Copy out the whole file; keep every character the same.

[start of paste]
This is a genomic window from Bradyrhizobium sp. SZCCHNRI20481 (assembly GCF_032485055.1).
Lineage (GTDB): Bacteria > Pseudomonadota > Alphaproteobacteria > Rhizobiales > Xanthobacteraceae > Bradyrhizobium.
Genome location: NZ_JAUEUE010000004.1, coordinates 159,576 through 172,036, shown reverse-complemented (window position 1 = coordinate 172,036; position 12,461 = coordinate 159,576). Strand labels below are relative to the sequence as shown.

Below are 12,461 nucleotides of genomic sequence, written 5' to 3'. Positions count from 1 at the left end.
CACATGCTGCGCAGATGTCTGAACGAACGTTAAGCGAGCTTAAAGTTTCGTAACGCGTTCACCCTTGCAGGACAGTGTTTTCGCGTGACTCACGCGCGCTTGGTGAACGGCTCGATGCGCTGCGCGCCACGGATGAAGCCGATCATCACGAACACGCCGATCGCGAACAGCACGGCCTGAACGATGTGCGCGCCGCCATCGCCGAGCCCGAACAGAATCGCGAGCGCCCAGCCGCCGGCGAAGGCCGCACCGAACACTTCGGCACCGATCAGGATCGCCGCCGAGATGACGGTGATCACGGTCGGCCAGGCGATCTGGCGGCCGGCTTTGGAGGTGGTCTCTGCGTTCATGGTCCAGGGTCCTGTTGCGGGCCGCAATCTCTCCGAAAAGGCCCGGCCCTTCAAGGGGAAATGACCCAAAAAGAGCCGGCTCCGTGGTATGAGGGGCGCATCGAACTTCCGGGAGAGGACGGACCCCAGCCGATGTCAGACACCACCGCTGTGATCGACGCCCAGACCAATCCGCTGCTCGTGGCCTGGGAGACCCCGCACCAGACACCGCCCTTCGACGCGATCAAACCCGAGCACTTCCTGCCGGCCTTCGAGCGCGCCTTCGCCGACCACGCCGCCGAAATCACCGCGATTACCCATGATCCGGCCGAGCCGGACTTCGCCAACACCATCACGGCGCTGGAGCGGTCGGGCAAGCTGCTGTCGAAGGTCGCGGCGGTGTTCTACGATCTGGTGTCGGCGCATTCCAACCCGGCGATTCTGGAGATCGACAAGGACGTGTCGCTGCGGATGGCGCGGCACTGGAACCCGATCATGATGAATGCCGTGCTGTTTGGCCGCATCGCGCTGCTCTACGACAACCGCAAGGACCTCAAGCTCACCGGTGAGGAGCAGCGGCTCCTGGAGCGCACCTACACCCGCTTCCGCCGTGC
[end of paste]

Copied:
This is a genomic window from Bradyrhizobium sp. SZCCHNRI20481 (assembly GCF_032485055.1).
Lineage (GTDB): Bacteria > Pseudomonadota > Alphaproteobacteria > Rhizobiales > Xanthobacteraceae > Bradyrhizobium.
Genome location: NZ_JAUEUE010000004.1, coordinates 159,576 through 172,036, shown reverse-complemented (window position 1 = coordinate 172,036; position 12,461 = coordinate 159,576). Strand labels below are relative to the sequence as shown.

Below are 12,461 nucleotides of genomic sequence, written 5' to 3'. Positions count from 1 at the left end.
CACATGCTGCGCAGATGTCTGAACGAACGTTAAGCGAGCTTAAAGTTTCGTAACGCGTTCACCCTTGCAGGACAGTGTTTTCGCGTGACTCACGCGCGCTTGGTGAACGGCTCGATGCGCTGCGCGCCACGGATGAAGCCGATCATCACGAACACGCCGATCGCGAACAGCACGGCCTGAACGATGTGCGCGCCGCCATCGCCGAGCCCGAACAGAATCGCGAGCGCCCAGCCGCCGGCGAAGGCCGCACCGAACACTTCGGCACCGATCAGGATCGCCGCCGAGATGACGGTGATCACGGTCGGCCAGGCGATCTGGCGGCCGGCTTTGGAGGTGGTCTCTGCGTTCATGGTCCAGGGTCCTGTTGCGGGCCGCAATCTCTCCGAAAAGGCCCGGCCCTTCAAGGGGAAATGACCCAAAAAGAGCCGGCTCCGTGGTATGAGGGGCGCATCGAACTTCCGGGAGAGGACGGACCCCAGCCGATGTCAGACACCACCGCTGTGATCGACGCCCAGACCAATCCGCTGCTCGTGGCCTGGGAGACCCCGCACCAGACACCGCCCTTCGACGCGATCAAACCCGAGCACTTCCTGCCGGCCTTCGAGCGCGCCTTCGCCGACCACGCCGCCGAAATCACCGCGATTACCCATGATCCGGCCGAGCCGGACTTCGCCAACACCATCACGGCGCTGGAGCGGTCGGGCAAGCTGCTGTCGAAGGTCGCGGCGGTGTTCTACGATCTGGTGTCGGCGCATTCCAACCCGGCGATTCTGGAGATCGACAAGGACGTGTCGCTGCGGATGGCGCGGCACTGGAACCCGATCATGATGAATGCCGTGCTGTTTGGCCGCATCGCGCTGCTCTACGACAACCGCAAGGACCTCAAGCTCACCGGTGAGGAGCAGCGGCTCCTGGAGCGCACCTACACCCGCTTCCGCCGTGC